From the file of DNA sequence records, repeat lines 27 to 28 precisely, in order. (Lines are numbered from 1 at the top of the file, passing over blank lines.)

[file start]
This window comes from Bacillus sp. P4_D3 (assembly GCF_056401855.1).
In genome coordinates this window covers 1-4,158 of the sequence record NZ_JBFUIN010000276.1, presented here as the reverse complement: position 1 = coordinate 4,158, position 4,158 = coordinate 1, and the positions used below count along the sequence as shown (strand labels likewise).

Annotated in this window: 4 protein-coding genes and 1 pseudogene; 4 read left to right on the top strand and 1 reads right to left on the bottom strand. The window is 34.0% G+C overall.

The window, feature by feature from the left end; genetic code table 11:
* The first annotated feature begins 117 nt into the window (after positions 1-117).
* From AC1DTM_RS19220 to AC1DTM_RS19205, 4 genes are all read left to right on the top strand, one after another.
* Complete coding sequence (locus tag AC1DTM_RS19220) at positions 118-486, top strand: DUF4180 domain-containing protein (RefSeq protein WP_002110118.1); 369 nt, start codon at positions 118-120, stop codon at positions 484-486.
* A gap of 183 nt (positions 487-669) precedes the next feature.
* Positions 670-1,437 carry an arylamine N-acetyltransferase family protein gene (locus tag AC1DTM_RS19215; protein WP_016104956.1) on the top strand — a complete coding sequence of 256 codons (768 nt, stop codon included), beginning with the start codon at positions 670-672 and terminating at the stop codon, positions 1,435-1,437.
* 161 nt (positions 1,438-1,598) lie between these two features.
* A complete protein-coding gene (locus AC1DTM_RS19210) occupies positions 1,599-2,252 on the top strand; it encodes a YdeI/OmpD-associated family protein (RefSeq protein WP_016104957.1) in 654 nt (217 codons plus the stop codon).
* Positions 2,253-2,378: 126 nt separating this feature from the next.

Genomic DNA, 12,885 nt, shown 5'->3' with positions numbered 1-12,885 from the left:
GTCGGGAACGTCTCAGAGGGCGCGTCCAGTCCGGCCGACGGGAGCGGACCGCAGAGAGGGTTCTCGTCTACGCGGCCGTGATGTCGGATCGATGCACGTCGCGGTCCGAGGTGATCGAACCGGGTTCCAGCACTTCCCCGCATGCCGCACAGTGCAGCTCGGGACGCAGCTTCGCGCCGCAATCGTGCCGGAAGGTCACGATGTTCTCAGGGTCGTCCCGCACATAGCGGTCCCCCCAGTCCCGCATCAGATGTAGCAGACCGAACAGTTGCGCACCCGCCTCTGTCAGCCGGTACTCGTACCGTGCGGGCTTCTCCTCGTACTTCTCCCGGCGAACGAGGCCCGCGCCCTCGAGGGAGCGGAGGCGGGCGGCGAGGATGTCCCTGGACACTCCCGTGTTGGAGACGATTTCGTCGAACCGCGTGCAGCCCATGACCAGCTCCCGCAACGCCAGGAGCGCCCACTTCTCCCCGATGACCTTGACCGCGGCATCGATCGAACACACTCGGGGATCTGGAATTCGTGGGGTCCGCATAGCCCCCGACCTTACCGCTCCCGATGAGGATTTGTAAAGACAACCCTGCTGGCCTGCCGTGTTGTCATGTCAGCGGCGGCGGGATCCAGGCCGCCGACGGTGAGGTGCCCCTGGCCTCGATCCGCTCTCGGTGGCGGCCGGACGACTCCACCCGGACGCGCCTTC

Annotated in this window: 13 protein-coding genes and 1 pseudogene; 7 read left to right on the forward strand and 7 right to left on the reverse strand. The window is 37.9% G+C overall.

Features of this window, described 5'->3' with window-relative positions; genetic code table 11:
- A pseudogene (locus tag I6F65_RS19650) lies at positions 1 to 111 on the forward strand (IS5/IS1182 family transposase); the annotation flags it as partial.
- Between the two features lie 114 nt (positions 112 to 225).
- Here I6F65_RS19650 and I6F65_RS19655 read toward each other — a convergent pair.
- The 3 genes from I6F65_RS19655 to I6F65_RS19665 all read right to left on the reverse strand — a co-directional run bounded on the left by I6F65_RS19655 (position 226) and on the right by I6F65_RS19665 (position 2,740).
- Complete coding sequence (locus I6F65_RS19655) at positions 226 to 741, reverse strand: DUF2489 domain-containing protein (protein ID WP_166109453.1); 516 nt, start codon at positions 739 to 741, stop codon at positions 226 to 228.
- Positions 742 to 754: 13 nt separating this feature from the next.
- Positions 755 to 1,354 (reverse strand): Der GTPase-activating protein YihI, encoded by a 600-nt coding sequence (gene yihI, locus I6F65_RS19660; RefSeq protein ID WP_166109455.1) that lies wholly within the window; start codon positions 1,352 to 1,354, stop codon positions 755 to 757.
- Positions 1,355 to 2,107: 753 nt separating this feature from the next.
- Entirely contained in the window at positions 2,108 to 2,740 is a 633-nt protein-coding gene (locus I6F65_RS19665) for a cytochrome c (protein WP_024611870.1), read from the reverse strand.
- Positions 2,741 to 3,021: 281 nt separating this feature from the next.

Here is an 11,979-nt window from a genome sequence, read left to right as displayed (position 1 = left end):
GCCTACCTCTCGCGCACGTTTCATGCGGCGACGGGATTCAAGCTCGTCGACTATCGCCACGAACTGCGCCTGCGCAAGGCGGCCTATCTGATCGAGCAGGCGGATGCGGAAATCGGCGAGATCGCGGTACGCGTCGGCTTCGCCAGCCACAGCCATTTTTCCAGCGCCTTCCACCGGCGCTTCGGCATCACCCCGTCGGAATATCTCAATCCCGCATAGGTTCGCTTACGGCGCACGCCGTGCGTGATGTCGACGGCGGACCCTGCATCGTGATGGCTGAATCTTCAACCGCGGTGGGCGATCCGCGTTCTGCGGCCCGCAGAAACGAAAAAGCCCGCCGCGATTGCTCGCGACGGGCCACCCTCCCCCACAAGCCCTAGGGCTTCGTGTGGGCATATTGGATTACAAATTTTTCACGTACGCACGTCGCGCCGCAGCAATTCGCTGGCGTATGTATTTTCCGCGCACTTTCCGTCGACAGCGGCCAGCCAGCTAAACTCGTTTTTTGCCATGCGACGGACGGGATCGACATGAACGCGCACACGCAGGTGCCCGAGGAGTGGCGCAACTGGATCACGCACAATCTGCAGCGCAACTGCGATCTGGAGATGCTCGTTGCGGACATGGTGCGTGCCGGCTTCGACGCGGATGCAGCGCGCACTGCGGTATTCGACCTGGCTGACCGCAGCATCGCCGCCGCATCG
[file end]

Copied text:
Here is an 11,979-nt window from a genome sequence, read left to right as displayed (position 1 = left end):
GCCTACCTCTCGCGCACGTTTCATGCGGCGACGGGATTCAAGCTCGTCGACTATCGCCACGAACTGCGCCTGCGCAAGGCGGCCTATCTGATCGAGCAGGCGGATGCGGAAATCGGCGAGATCGCGGTACGCGTCGGCTTCGCCAGCCACAGCCATTTTTCCAGCGCCTTCCACCGGCGCTTCGGCATCACCCCGTCGGAATATCTCAATCCCGCATAGGTTCGCTTACGGCGCACGCCGTGCGTGATGTCGACGGCGGACCCTGCATCGTGATGGCTGAATCTTCAACCGCGGTGGGCGATCCGCGTTCTGCGGCCCGCAGAAACGAAAAAGCCCGCCGCGATTGCTCGCGACGGGCCACCCTCCCCCACAAGCCCTAGGGCTTCGTGTGGGCATATTGGATTACAAATTTTTCACGTACGCACGTCGCGCCGCAGCAATTCGCTGGCGTATGTATTTTCCGCGCACTTTCCGTCGACAGCGGCCAGCCAGCTAAACTCGTTTTTTGCCATGCGACGGACGGGATCGACATGAACGCGCACACGCAGGTGCCCGAGGAGTGGCGCAACTGGATCACGCACAATCTGCAGCGCAACTGCGATCTGGAGATGCTCGTTGCGGACATGGTGCGTGCCGGCTTCGACGCGGATGCAGCGCGCACTGCGGTATTCGACCTGGCTGACCGCAGCATCGCCGCCGCATCG